Conditional Oaths by Nachum Fisch


As Ya'akov flees from Eisav, he is visited in a dream by Hashem, who promises to keep Ya'akov safe as he continues his journey to Padan Aram until his return to Eretz Kena’an. While most focus on the dream itself, several commentators look at what immediately follows. Upon awakening from the dream, Ya'akov makes a Neder to Hashem and states that as long as Hashem will protect and support him, Ya'akov will give what appears to be Ma'aseir (a tenth of his wealth), build a temple to Hashem on that spot, and acknowledge Hashem as his God. This presents a problem: How can Ya'akov, one of our three forefathers, possibly be so intensely fixated on the receipt of material benefits? Even more troubling is that it seems that if Hashem doesn’t make good on His word, Ya’akov won’t acknowledge Him as his God! Why would Ya'akov require tangible proof, when his grandfather Avraham demanded nothing and still withstood ten trials and tribulations? 

The Sifri explains that the language doesn’t mean that Ya’akov will recognize Hashem as the one true God only on condition that He grants him protection; rather, Ya'akov is saying that if he becomes successful, he will ensure that Hashem’s name will always be attached to his own. Through this interpretation, we can see that Ya'akov has no problems with his faith; rather, he wants Hashem to give him a way to make His name greater throughout the nations. This sentiment makes even more sense when one realizes that at this point in Sefer BeReishit, it has been 63 years since the meeting of Eliezer and Rivkah, the last time anyone has preached about Hashem in Padan Aram.

This still doesn’t resolve the issue of whether Ya’akov may make this vow. How can a person make a financial deal with Hashem? In reality, this is not a question at all. The Pasuk presents an ultimatum. The condition is stated as, "VeShavti VeShalom El Beit Avi," "So that I will return in peace to my father’s house" (BeReishit 28:21). Upon contemplation, all Ya’akov is truly asking for is to return to his father’s house. If Ya'akov doesn’t return to his father’s house, how can he make the site into a temple for Hashem? Once we see that this is purely logical, we can find solace that Ya’akov is not trying to use religion for his material gain. Not only this, but it sets the precedent for future generations to be brave and give new meaning to prayer. As we see in Sefer Shmuel with Chanah's plea for a son, she too creates a revolutionary cornerstone of our Tefilot.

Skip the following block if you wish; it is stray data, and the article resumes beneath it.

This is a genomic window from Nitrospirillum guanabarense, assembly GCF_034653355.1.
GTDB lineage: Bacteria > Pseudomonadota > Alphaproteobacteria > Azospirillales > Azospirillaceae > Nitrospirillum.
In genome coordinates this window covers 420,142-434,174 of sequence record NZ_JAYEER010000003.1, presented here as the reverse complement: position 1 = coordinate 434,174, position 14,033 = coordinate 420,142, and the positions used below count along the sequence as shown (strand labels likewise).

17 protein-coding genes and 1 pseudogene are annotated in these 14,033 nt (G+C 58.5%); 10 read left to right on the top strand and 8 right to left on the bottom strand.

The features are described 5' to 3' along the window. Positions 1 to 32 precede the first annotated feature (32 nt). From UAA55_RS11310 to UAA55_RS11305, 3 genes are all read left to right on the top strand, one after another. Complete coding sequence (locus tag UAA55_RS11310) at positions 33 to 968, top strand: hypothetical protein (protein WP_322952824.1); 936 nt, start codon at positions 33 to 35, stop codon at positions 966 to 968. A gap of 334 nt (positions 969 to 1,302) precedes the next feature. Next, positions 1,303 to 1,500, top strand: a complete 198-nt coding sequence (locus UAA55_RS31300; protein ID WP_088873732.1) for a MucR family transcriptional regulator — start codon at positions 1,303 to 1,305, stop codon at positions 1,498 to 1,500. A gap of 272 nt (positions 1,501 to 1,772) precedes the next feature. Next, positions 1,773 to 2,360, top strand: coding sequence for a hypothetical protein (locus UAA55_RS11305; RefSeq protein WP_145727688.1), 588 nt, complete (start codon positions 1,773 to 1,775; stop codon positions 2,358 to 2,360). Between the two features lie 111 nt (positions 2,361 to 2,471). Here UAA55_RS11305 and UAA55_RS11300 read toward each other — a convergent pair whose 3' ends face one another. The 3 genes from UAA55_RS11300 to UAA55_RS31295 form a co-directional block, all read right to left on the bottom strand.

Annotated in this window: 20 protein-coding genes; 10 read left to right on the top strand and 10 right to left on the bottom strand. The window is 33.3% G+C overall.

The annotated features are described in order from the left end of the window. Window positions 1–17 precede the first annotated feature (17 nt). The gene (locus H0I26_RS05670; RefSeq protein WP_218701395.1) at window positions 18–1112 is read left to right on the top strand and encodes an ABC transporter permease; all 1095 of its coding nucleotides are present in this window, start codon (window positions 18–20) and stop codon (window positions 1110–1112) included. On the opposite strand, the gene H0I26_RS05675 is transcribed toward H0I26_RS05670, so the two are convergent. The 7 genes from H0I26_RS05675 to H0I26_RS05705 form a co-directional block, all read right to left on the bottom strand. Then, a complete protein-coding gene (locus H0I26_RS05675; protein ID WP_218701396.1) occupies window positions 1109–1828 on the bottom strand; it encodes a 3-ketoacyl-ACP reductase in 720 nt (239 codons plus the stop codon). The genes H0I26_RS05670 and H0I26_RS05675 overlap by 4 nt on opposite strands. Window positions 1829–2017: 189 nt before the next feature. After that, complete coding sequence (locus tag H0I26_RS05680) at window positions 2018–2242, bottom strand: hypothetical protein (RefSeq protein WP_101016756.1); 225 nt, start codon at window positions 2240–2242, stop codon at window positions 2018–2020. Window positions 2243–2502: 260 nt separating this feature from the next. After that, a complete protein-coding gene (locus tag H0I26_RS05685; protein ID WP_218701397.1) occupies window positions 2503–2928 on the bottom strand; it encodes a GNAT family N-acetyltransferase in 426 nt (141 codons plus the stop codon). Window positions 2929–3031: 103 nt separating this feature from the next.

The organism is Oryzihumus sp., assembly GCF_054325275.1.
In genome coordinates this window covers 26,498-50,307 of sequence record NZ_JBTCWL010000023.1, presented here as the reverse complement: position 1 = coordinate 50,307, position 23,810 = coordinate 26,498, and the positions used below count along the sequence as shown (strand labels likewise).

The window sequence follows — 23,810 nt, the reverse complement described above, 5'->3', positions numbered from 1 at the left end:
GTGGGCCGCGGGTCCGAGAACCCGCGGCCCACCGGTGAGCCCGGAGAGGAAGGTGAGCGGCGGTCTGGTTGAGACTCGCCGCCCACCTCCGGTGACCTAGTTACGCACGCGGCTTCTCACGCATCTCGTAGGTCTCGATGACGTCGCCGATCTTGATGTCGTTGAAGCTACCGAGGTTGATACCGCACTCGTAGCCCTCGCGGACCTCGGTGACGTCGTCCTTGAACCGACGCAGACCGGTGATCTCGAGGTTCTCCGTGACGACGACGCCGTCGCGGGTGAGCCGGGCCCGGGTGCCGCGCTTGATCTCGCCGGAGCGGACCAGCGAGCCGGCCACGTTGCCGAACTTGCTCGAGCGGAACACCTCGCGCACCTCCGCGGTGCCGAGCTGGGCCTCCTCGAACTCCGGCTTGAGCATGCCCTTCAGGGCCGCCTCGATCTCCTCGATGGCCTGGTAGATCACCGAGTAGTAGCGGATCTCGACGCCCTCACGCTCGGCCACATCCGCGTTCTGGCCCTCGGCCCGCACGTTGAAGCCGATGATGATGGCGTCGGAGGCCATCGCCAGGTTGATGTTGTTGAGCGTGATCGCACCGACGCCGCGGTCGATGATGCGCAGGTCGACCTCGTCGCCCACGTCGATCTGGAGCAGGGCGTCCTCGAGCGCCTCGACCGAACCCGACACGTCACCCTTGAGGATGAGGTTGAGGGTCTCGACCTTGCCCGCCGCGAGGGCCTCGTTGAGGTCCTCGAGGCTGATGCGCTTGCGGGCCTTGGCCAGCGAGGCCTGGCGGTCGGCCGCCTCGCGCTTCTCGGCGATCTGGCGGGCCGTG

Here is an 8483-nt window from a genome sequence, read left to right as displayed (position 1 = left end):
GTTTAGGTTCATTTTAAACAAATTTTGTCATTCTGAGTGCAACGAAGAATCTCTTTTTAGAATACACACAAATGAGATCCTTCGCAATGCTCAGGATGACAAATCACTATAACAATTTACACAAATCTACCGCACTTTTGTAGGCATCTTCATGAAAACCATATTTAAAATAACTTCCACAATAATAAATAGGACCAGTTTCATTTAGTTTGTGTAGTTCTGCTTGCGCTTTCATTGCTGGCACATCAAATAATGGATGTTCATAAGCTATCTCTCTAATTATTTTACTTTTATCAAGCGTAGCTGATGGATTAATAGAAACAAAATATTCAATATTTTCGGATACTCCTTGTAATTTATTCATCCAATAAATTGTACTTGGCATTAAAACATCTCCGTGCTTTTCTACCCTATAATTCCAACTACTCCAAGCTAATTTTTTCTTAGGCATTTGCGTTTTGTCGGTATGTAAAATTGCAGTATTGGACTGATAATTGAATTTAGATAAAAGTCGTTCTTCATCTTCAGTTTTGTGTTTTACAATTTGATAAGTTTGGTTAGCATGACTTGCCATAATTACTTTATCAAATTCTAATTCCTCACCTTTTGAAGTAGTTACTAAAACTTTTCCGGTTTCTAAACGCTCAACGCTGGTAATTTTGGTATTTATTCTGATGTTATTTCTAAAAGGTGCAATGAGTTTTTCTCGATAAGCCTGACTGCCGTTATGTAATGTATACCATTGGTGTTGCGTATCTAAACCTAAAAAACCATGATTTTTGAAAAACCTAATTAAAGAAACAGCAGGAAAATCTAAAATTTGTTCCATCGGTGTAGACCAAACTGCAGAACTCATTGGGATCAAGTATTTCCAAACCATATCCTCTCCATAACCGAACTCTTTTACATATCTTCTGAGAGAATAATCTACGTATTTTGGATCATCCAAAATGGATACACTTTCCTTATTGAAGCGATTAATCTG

Even with all of this, one question remains. Why is Ya'akov making this Neder if Hashem has just promised to protect him and bring him back safely? If he was just promised safety, why is he now making an oath with safety as a term? Nechama Leibowitz explains based on BeReishit Rabbah that Ya'akov's promise has another dimension to it. He isn’t just saying "If I return;" he is saying, "If I return and am worthy of Hashem's protection..." Yaakov is worried and doubts that he will be able to withstand the temptation in Lavan's house, and as a result is asking Hashem to protect him. In this way, we see that Yaakov does not doubt Hashem at all; he doubts only himself.

Ya’akov and Beit El by David Berger

What’s in a Naming? by Rabbi Ezra Wiener